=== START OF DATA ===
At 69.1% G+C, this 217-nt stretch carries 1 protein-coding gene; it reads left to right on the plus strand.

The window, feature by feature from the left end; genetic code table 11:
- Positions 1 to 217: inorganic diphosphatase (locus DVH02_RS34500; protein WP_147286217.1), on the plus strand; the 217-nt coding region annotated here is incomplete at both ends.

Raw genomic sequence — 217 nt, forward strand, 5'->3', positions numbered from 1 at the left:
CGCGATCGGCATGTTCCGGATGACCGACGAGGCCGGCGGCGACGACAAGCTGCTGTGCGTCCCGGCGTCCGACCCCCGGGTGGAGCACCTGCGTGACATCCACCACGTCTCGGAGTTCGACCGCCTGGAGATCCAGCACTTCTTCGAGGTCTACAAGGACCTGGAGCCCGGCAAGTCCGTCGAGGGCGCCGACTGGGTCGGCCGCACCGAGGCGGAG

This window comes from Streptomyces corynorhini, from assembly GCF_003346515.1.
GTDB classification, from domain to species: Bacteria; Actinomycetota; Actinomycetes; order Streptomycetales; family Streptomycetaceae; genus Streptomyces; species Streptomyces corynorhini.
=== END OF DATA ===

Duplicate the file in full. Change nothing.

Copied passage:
At 69.1% G+C, this 217-nt stretch carries 1 protein-coding gene; it reads left to right on the plus strand.

The window, feature by feature from the left end; genetic code table 11:
- Positions 1 to 217: inorganic diphosphatase (locus DVH02_RS34500; protein WP_147286217.1), on the plus strand; the 217-nt coding region annotated here is incomplete at both ends.

Raw genomic sequence — 217 nt, forward strand, 5'->3', positions numbered from 1 at the left:
CGCGATCGGCATGTTCCGGATGACCGACGAGGCCGGCGGCGACGACAAGCTGCTGTGCGTCCCGGCGTCCGACCCCCGGGTGGAGCACCTGCGTGACATCCACCACGTCTCGGAGTTCGACCGCCTGGAGATCCAGCACTTCTTCGAGGTCTACAAGGACCTGGAGCCCGGCAAGTCCGTCGAGGGCGCCGACTGGGTCGGCCGCACCGAGGCGGAG

This window comes from Streptomyces corynorhini, from assembly GCF_003346515.1.
GTDB classification, from domain to species: Bacteria; Actinomycetota; Actinomycetes; order Streptomycetales; family Streptomycetaceae; genus Streptomyces; species Streptomyces corynorhini.